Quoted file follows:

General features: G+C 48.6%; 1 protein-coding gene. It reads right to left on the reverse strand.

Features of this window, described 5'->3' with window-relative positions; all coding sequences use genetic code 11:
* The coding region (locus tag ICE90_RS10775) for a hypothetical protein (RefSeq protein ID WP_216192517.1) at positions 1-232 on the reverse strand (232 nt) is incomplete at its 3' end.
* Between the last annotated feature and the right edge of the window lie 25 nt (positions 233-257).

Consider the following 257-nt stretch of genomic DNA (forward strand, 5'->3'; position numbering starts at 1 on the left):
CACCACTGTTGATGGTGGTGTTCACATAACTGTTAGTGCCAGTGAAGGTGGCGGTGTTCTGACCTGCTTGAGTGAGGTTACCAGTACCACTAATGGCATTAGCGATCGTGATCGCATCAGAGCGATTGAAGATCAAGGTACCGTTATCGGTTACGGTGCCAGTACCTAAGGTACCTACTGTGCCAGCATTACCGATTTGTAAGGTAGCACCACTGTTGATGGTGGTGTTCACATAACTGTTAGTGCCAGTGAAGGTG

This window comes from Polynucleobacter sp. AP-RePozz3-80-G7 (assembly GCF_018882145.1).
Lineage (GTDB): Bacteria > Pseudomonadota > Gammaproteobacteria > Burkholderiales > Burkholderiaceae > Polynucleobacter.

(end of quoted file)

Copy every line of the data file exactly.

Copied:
General features: G+C 48.6%; 1 protein-coding gene. It reads right to left on the reverse strand.

Features of this window, described 5'->3' with window-relative positions; all coding sequences use genetic code 11:
* The coding region (locus tag ICE90_RS10775) for a hypothetical protein (RefSeq protein ID WP_216192517.1) at positions 1-232 on the reverse strand (232 nt) is incomplete at its 3' end.
* Between the last annotated feature and the right edge of the window lie 25 nt (positions 233-257).

Consider the following 257-nt stretch of genomic DNA (forward strand, 5'->3'; position numbering starts at 1 on the left):
CACCACTGTTGATGGTGGTGTTCACATAACTGTTAGTGCCAGTGAAGGTGGCGGTGTTCTGACCTGCTTGAGTGAGGTTACCAGTACCACTAATGGCATTAGCGATCGTGATCGCATCAGAGCGATTGAAGATCAAGGTACCGTTATCGGTTACGGTGCCAGTACCTAAGGTACCTACTGTGCCAGCATTACCGATTTGTAAGGTAGCACCACTGTTGATGGTGGTGTTCACATAACTGTTAGTGCCAGTGAAGGTG

This window comes from Polynucleobacter sp. AP-RePozz3-80-G7 (assembly GCF_018882145.1).
Lineage (GTDB): Bacteria > Pseudomonadota > Gammaproteobacteria > Burkholderiales > Burkholderiaceae > Polynucleobacter.